Three schools are surrounded by toxic air


Scientists have long known that kids are particularly susceptible to the dangers of bad air. Their bodies are still developing and they breathe more air in proportion to their weight, than adults do. That's why this latest study focused on schools.

Many parents picking up their kids at Black Pine Circle School in Berkeley had already heard that their school is surrounded by toxic air. They say emails have been going back and forth between parents and administrators.

"They explained very well, what happened and what the problem is," said Ping Zhang, a parent.

The problem apparently stems from the school's proximity to a steel plant. According to a study by USA Today and the University of Massachusetts, the high level of pollutants generated by the plant is enough to put Black Pine Circle in a toxic hot spot. The study identified over 400 other schools in similar situations across the country.

As for Bay Area schools, there are only two others in toxic hot spots. The Nia House Learning Center and Via Center are both Berkeley schools near the same steel plant.

"I think some people will pay attention to the fact that "X" school is number one, number two, or number three, but I think that it obscures the fact that all of us are living in an area that's filled with highways and has various industrial pollutants. And I think we should all be tuned-in in general," said Bill Fleig, a parent.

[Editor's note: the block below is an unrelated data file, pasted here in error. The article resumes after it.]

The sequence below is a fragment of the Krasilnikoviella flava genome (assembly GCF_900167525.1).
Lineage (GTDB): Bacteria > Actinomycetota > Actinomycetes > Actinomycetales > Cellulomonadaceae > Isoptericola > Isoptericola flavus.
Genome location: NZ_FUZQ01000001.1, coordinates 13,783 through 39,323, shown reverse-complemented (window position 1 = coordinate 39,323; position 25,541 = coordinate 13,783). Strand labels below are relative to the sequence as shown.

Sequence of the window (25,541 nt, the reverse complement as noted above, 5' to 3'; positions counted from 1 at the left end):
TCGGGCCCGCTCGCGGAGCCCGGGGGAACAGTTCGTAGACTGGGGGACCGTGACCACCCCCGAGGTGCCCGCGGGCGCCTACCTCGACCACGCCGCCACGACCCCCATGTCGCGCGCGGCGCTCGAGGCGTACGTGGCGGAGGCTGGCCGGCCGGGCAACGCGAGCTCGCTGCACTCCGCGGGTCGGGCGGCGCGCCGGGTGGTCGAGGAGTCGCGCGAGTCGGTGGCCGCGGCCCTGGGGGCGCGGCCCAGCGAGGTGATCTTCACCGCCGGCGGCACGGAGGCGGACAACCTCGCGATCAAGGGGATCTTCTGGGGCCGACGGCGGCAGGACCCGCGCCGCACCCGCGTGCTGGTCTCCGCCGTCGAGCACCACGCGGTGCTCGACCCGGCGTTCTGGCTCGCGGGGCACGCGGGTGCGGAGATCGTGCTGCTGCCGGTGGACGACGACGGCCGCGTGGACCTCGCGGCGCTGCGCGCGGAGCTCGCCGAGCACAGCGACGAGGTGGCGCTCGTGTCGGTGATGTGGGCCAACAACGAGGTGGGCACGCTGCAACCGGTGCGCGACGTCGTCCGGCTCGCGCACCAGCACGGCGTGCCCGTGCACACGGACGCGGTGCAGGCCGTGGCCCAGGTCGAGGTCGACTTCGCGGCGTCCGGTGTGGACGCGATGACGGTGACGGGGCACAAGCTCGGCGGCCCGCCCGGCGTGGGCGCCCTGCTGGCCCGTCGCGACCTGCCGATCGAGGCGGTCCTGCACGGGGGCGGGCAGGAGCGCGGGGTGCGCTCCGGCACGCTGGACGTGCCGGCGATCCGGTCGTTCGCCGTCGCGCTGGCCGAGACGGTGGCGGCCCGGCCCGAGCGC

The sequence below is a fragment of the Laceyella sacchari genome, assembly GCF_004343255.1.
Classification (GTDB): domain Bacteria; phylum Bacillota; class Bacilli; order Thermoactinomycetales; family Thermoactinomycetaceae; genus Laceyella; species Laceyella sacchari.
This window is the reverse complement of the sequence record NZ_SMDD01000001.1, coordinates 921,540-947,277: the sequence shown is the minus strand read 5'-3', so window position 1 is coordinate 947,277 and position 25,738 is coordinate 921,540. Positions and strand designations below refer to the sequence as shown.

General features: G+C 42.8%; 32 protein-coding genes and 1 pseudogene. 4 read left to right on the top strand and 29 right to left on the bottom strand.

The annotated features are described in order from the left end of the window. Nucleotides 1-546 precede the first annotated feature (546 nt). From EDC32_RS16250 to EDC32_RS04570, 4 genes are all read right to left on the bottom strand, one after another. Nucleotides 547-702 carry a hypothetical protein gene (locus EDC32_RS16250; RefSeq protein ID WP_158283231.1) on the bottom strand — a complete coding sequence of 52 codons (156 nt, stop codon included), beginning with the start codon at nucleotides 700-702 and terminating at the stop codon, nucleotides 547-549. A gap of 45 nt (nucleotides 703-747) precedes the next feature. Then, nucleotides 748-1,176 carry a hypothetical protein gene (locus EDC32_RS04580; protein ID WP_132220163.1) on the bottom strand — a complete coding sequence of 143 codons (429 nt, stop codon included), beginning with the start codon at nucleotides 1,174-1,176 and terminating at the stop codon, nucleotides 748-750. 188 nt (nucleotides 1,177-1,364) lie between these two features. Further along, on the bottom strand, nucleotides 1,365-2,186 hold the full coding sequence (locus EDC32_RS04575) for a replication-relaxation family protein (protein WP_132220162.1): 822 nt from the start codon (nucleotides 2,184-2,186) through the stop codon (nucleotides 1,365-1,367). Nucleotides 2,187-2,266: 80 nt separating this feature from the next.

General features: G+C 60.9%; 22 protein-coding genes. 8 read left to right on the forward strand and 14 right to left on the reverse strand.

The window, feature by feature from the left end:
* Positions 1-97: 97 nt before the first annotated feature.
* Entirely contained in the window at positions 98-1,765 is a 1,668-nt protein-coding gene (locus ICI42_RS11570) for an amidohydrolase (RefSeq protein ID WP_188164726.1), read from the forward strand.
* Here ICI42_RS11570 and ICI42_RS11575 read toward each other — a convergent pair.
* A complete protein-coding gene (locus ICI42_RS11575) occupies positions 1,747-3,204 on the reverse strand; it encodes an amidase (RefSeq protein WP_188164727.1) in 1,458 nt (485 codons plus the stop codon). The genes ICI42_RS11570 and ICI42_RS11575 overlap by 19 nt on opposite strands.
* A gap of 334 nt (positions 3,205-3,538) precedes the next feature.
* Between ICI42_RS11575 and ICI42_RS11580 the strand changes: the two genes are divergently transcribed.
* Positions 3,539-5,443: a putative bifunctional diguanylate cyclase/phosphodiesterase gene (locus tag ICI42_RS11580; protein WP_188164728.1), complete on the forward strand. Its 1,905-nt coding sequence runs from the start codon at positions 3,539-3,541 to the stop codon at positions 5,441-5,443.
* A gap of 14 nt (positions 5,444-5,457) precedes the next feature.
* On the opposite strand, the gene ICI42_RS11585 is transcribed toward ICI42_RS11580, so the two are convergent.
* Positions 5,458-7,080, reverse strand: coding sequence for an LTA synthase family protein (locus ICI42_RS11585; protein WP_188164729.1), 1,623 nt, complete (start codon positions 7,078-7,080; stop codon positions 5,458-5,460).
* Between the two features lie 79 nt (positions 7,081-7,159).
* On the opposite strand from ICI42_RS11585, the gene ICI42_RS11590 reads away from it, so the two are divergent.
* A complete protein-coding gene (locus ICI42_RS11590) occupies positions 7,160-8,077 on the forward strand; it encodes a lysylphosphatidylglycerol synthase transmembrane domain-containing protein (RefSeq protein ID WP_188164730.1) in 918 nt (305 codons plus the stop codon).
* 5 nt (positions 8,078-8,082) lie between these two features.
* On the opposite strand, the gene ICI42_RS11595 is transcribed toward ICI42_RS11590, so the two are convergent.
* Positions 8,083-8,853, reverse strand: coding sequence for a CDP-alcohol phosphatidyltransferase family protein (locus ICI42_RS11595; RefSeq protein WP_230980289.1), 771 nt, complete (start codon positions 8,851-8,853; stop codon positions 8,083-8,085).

Researcher Asa Bradman Ph.D., from U.C. Berkeley's Center for Children's Environmental Heath, agrees. He says the state should look at the wide range of sources that contribute to bad air everywhere.

"I wouldn't necessarily look at a school and say, "This is a bad school with bad air." Rather we need to understand what's going on here and as a society if we need to, we should do things to protect children," said Bradman.

In the meantime, parents and grandparents say they'll be keeping a closer eye on their kids.

"We do have to watch him with his asthma. And knowing that we're going to have to take extra car," said Anita Ramirez, a grandparent.

This study relied on the government's most up-to-date model for tracking toxic chemicals. It's a computer simulation that predicts the path of toxic chemicals released by companies.

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